- 音声研究 (ISSN:13428675)
- vol.17, no.2, pp.4-20, 2013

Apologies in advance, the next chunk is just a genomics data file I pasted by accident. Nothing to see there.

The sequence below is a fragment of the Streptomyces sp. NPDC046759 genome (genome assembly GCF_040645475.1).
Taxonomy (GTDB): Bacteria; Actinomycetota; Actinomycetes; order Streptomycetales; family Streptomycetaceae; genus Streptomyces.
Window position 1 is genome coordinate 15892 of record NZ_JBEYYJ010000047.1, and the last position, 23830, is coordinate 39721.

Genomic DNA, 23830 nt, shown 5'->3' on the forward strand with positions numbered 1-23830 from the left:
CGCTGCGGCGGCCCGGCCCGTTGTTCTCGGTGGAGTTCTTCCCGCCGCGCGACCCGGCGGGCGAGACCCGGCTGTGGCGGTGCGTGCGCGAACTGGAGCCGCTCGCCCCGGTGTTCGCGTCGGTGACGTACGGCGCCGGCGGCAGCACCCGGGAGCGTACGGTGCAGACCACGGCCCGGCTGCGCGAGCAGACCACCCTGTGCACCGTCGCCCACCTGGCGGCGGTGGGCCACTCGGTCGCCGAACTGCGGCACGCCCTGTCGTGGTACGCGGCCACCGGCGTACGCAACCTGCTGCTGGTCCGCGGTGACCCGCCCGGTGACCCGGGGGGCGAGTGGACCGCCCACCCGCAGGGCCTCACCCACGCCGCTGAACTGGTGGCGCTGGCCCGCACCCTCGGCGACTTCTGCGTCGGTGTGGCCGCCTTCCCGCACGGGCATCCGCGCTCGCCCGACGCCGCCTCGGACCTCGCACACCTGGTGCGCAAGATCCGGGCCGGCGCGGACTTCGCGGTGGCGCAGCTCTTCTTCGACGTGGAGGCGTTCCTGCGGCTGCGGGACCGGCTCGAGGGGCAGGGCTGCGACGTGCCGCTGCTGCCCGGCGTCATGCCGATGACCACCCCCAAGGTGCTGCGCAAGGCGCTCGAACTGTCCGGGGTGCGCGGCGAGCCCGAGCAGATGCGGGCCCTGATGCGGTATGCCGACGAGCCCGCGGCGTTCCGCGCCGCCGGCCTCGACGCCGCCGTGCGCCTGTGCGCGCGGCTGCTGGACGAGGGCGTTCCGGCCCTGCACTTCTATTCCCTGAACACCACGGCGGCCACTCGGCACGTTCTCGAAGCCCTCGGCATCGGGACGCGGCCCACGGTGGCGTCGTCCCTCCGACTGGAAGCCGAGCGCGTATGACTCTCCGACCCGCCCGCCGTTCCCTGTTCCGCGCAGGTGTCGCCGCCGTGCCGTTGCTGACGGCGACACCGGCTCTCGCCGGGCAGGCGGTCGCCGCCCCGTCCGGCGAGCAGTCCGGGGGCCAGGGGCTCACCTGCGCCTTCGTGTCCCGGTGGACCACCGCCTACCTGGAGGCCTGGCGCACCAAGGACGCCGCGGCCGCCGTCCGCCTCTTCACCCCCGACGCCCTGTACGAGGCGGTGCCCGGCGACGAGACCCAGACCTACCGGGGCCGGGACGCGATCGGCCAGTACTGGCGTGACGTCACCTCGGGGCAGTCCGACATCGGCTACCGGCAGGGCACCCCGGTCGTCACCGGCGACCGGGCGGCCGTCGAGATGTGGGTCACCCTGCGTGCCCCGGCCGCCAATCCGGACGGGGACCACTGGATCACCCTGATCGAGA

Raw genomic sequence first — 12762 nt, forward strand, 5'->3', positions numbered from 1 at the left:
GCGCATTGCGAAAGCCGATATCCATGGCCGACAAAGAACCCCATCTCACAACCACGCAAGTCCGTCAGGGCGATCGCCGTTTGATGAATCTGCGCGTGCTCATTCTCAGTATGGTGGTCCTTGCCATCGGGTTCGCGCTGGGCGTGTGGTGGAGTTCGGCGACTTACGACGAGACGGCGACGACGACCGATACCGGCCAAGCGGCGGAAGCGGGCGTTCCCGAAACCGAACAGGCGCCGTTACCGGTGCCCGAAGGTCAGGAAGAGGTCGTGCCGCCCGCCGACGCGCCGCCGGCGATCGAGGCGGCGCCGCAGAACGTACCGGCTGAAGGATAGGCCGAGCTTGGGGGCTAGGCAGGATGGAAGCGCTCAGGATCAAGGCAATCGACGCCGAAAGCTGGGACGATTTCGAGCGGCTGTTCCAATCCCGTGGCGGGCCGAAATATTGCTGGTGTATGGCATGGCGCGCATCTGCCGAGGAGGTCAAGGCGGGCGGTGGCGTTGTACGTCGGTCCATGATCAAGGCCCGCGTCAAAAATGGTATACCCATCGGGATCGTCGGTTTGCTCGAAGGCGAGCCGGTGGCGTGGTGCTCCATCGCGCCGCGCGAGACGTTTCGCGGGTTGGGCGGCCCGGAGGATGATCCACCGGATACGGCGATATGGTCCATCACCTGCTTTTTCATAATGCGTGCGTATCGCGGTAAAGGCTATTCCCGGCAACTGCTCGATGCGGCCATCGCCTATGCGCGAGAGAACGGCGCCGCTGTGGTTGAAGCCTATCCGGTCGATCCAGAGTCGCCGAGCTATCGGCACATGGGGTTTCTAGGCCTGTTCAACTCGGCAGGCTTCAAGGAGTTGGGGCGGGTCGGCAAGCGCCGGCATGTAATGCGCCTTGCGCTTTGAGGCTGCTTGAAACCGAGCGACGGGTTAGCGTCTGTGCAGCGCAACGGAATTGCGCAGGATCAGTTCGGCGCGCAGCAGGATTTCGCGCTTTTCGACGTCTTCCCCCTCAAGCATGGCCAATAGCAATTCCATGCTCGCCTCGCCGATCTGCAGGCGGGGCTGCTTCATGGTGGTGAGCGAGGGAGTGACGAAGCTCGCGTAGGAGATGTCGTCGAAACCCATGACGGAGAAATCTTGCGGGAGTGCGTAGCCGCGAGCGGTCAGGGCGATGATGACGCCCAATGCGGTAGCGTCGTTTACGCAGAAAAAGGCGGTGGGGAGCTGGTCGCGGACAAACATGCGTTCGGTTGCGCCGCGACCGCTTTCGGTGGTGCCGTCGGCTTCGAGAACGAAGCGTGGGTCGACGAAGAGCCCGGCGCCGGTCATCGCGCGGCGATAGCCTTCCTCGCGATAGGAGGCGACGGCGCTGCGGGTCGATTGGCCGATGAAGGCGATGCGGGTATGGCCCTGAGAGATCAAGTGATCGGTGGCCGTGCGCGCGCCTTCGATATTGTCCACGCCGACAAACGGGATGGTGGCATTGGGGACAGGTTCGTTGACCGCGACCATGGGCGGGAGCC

This paper attempts to make certain qualitative differences between stutterers and non-stutterers clear by means of acoustic analysis. Previous studies have highlighted three areas of relevance to this study. The first is that breath control while speaking is difficult for stutterers. Secondly, the beginning of words are particularly challenging for stutterers. Finally, even without treatment, stutterers have on average an 80% chance of naturally recovering. The author collected data from 61 stutterers and the same number of non-stutterers, by recording their voices and analyzing them acoustically, such as for shimmer parameters. The conclusions are as follows. Preschool children (two to six years) and adults (twenty years or above) who stutter registered a statistically significant increase in score for Amplitude Perturbation Quotient (APQ) and Shimmer Parameter (SP) than non-stutterers of the same age range. This data suggests that stutterers have something wrong with their respiratory controls. On the other hand, for children of 7〜9 years old, APQ and SP scores were not statistically different between stutterers and non-stutterers. This suggests that the second stage of laryngeal development is correlated to the process of natural recovery. Also stutterers' problem of disfluency would appear to originate in the motor speech center in the brain.